Waterfowlers around the Chesapeake Bay region are hoping December brings the stuff that has television weather reporters gushing about blustery, freezing cold conditions. Whatever it takes to roust reluctant migrating ducks still hanging to the north, diehard gunners are saying, “Bring it!” The ideal scenario includes enough cold weather to freeze secluded, abundant pockets of water that are now offering local sanctuary for loafing birds.
Many hunters enjoyed early success in November. The upper tidal section of Virginia’s Rappahannock River and tributaries along the Potomac River reverberated with daybreak shotgun volleys.
Dr. Gary Costanzo, migratory bird program manager for Virginia’s Department of Wildlife Resources, says, “I think we had a fair number of birds when our two-week Thanksgiving segment opened. I heard some reports of pretty good hunts–woodies, teal, gadwall, some ringnecks–but the birds have thinned out since then. Some may have moved out or just gone into hiding after the shooting started. There’s a lot of water around and many places to hide right now.”
John Randolph manages the storied Hog Island Wildlife Management Area in Virginia’s Surry County. He reports excellent habitat conditions and good variety and numbers of ducks, mostly green-winged teal, mallards, and black ducks with some pintails, divers, and geese also in the mix.
“So far this year, the island has seen a big difference in the number of birds from last year,” Randolph says, although warm weather didn’t help hunters bag many ducks on the first two managed hunts of the year.
Across the Chesapeake Bay, Jake McPherson, DU’s regional biologist for Maryland, Delaware and West Virginia, says he hunted several times during Maryland’s November season. Compared to past years, he personally saw fewer dabbling ducks, but he heard reports of some hunters experiencing good shooting.
“My personal feeling is that, in Maryland, we are currently between pushes of ducks, with early migrators (teal, wood ducks, etc.) in large part having moved on to lower latitudes and big ducks (mallards, black ducks, etc.) mostly still staging to our north,” McPherson says. “That said,” he adds, “I did hear of some successful hunts in Delaware and in the mid-shore region of Maryland during the November season.”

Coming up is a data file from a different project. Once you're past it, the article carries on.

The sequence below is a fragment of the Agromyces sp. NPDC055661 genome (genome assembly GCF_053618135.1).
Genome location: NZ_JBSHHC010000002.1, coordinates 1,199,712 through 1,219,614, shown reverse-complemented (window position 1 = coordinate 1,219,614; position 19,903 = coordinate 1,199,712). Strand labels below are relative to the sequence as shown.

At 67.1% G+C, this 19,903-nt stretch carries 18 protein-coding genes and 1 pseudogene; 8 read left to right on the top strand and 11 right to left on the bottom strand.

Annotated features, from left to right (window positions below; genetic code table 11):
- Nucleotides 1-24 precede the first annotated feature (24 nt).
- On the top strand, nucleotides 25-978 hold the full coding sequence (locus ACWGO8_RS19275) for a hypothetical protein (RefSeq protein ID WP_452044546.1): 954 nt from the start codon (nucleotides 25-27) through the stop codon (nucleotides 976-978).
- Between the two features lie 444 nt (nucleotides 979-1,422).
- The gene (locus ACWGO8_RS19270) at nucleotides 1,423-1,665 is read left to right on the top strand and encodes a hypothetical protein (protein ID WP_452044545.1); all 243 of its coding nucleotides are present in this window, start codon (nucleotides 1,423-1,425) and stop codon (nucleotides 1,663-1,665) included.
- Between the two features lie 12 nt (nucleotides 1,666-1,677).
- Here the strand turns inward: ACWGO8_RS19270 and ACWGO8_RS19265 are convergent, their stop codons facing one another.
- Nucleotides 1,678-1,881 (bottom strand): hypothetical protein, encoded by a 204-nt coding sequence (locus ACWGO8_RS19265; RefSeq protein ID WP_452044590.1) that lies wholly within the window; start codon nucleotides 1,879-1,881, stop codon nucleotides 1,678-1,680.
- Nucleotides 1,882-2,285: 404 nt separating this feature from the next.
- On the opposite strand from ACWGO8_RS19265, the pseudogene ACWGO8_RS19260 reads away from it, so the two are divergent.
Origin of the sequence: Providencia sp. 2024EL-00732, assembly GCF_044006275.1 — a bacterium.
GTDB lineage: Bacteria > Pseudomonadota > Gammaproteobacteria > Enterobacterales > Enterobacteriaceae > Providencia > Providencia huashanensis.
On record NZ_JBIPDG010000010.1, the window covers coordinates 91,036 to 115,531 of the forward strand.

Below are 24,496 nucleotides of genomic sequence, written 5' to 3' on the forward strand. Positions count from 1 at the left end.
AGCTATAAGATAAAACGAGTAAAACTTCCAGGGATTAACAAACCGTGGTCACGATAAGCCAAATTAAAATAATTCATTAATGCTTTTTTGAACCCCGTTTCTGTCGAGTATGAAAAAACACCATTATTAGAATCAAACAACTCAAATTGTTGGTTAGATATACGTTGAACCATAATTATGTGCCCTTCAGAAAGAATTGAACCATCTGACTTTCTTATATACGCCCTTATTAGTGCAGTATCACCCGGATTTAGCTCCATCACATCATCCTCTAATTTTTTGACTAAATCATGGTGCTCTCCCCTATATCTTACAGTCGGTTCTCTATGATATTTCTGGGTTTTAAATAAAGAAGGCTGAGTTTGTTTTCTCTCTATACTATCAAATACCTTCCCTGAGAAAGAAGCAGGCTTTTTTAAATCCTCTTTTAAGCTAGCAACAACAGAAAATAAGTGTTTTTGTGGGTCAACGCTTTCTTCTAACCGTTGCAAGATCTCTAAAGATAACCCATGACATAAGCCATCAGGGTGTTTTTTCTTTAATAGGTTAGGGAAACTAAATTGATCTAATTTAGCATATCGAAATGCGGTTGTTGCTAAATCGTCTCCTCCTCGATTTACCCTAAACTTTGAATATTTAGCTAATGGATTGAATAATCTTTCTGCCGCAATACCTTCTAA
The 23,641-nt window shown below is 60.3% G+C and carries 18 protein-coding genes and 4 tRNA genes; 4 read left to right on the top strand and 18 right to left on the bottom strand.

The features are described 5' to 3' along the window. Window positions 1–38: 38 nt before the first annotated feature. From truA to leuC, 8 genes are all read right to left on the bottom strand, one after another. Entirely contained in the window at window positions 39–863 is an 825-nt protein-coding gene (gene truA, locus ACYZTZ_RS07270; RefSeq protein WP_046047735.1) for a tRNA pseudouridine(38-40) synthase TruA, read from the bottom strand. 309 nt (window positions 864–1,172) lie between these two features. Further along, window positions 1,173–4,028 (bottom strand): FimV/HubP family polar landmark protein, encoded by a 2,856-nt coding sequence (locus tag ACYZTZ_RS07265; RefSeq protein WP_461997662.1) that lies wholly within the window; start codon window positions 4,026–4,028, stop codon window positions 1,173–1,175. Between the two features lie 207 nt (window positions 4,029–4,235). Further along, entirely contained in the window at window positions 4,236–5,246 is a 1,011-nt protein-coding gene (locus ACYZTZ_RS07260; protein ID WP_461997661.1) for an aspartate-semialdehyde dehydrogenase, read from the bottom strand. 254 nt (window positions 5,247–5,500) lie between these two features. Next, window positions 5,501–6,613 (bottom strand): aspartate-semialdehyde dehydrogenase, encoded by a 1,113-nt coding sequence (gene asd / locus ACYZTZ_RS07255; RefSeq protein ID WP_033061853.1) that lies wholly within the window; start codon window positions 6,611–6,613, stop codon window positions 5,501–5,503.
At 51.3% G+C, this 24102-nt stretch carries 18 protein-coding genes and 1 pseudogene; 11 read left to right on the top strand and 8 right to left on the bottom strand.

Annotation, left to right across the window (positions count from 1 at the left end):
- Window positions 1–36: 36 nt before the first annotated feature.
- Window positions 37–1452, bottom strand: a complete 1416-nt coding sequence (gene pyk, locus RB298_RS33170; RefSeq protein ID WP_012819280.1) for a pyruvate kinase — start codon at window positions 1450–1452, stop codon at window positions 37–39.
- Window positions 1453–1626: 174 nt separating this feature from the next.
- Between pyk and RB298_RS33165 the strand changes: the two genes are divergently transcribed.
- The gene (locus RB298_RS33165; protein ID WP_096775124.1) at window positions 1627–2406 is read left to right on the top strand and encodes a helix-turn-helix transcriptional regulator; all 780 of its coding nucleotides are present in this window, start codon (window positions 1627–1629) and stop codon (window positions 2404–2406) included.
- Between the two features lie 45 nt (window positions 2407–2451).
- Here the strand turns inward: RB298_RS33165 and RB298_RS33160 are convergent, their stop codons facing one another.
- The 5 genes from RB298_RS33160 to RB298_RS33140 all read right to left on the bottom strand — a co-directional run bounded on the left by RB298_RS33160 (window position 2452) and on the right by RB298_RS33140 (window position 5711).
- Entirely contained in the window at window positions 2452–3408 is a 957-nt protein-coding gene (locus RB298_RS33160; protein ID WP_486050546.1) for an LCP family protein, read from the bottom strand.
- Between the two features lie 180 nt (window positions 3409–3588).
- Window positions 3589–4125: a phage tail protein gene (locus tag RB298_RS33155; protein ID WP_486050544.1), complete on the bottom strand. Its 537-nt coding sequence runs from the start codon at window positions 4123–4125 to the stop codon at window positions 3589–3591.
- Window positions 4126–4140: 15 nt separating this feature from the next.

Wood ducks, teal, wigeon and gadwall were the mainstay birds of those reports.
The Chesapeake Region encompasses a considerable expanse of land and waters.
Josh Homyack, Maryland Department of Natural Resources waterfowl project manager, reports seeing black ducks arriving in late October and hearing of good numbers of green-winged teal, especially on the mid-shore. He suspects many wood ducks have moved south.
Homyack echoes McPherson’s and Costanzo’s insights, adding ample precipitation has the landscape filled with waterfowl habitat. Birds have “lots of places to hide and not much reason to move.”
Chip Heaps, DU’s senior director of development in the Mid-Atlantic, says, he heard mixed reports. “What has been consistent, though, is that most everyone I have talked to had a very good first two splits on wood ducks, but not so much on mallards and other puddle ducks,” says Heaps.
“Purely anecdotal, but I am seeing a solid number of geese and mallards on our stretch of Langford Creek (off the Chester River in Kent County) and hearing there are a fair number of ducks around, but they are not flying much during legal shooting hours,” Heaps adds, a situation usually not remedied until a freeze.
Goosese numbers seem to be slowly building throughout the region, but certainly not in the waves experienced in years past. Diving duck numbers are also increasing.
McPherson says he was surprised to see relatively large numbers of scaup near the Chesapeake Bay Bridge in early and mid-November, adding that staff members at the Eastern Neck National Wildlife Refuge estimated up to 4,000 diving ducks were in the vicinity by mid-November.
“Usually, divers don’t show up here in force until December,” McPherson notes.
Costanzo also reports divers showing on the Potomac River and in northern areas of Virginia. The birds are taking their time spreading southward. Potomac tributaries are already hosting considerable buffleheads.
“There have been fair numbers of geese and swans migrating south the past week or two, and we had some swans in places fairly early this year,” Costanzo notes, adding he believes goose numbers seem a bit low for this time of year.
McPherson also estimates current Maryland goose numbers to be low to moderate compared with this time in previous years. Homyack is still figuring the out the big birds, saying, “Sometimes, it seems pretty light and then they appear out of thin air and change my opinion. I feel like I've seen small steady pushes of high-flyers on every north wind for the last month so, maybe slowly building.”
Expected colder weather this week may bring yet another push of birds into the region.
“If we get cold and things freeze, I'd guess the hunting will take dramatic turn for the better; but waiting for the weather is the same old duck hunters’ story!” adds Homyack.